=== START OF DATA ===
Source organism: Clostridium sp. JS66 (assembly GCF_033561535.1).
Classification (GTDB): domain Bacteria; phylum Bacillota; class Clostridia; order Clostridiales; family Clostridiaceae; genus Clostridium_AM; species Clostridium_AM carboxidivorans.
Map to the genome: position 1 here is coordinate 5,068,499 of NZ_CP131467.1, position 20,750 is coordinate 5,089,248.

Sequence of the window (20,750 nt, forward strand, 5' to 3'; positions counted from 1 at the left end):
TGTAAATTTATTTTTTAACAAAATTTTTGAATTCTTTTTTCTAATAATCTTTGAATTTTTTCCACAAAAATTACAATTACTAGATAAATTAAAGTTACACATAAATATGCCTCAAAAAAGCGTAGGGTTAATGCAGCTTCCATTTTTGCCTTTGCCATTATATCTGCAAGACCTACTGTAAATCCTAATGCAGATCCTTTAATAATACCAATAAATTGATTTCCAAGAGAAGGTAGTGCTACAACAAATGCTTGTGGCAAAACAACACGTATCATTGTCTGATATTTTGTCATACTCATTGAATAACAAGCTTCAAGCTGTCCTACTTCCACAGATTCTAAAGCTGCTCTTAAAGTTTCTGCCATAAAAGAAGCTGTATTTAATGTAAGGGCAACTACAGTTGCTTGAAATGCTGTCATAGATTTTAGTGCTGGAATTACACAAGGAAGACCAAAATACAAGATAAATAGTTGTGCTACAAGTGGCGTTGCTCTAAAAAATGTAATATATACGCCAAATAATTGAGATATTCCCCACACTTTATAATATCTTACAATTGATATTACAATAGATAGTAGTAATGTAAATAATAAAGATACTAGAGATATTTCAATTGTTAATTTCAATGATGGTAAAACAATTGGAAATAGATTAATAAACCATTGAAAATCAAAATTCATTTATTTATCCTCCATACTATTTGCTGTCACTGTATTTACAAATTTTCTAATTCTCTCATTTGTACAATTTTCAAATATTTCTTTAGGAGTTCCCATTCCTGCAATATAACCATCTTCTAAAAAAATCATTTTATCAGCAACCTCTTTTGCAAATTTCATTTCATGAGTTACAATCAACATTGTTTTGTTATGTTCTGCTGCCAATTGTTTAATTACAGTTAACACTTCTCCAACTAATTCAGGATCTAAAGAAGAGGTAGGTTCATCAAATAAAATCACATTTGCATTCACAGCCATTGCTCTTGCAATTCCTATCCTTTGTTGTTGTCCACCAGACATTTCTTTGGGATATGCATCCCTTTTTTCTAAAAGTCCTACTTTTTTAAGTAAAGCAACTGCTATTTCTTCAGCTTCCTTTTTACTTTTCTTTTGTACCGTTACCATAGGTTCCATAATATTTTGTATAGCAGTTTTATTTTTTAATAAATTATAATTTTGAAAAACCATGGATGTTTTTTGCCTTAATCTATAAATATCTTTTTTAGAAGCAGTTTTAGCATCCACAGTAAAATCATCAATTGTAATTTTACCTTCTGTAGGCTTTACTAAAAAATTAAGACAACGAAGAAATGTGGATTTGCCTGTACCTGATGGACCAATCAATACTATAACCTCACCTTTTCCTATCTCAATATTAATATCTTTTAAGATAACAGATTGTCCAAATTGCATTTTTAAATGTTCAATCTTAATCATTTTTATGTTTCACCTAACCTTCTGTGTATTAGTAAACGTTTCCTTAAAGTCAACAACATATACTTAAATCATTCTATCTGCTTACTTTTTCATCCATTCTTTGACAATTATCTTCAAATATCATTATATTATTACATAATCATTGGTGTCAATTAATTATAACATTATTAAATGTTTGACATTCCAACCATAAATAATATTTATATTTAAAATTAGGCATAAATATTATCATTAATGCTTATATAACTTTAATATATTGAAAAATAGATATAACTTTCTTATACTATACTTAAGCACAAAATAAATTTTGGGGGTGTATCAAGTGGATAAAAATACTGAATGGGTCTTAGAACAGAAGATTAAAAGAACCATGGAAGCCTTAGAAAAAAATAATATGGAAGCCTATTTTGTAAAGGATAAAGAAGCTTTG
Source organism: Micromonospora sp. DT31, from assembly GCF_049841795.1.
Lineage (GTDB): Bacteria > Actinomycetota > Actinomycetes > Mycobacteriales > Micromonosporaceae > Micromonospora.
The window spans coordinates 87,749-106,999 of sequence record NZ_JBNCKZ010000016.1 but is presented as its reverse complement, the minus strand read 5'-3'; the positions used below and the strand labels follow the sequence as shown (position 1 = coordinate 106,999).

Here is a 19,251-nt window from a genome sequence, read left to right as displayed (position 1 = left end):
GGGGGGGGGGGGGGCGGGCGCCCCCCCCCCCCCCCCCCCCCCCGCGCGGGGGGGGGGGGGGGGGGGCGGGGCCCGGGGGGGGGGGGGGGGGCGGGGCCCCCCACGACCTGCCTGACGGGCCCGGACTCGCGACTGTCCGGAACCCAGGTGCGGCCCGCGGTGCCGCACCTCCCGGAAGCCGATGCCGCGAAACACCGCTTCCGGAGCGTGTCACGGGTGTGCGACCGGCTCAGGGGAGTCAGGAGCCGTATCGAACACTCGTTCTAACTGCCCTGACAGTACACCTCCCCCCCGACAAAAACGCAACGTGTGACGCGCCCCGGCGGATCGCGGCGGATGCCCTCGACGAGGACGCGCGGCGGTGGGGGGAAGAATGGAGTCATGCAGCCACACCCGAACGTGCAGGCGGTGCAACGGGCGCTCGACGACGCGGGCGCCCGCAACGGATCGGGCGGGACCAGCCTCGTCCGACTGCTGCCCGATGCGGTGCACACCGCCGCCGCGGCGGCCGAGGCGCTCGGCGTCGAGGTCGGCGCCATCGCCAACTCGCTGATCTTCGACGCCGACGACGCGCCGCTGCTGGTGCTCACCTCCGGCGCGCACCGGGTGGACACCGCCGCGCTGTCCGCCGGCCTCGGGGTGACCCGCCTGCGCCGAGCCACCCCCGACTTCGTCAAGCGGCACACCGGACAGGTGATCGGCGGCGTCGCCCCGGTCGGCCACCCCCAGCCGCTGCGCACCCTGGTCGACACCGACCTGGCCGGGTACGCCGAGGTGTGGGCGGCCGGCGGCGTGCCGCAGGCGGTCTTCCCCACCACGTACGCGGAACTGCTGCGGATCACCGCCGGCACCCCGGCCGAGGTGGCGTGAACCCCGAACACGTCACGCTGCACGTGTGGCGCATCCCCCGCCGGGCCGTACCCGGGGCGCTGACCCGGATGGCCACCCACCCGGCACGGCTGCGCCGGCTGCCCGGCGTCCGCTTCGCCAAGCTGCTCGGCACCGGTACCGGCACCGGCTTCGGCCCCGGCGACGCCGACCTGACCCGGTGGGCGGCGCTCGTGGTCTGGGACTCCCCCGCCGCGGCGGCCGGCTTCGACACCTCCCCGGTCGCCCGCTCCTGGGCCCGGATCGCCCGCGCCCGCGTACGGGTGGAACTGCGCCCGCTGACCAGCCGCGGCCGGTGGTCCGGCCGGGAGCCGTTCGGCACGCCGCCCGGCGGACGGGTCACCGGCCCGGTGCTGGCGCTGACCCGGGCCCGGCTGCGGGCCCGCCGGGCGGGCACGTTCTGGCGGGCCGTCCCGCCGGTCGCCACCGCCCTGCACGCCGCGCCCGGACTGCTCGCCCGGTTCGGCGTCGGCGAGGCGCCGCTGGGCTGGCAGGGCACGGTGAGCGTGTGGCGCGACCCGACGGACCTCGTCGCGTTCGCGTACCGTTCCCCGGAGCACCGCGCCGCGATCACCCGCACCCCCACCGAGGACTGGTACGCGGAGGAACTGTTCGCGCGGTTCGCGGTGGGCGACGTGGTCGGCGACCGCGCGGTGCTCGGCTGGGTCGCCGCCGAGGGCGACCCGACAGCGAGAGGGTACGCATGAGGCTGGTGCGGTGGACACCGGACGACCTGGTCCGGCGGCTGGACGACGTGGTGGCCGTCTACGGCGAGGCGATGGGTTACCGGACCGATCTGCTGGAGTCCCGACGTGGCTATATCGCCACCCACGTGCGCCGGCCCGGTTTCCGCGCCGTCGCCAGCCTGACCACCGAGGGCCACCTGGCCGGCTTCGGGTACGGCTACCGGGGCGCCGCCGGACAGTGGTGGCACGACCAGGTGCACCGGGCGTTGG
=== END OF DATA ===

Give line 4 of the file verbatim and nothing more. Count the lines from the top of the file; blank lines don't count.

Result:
Sequence of the window (20,750 nt, forward strand, 5' to 3'; positions counted from 1 at the left end):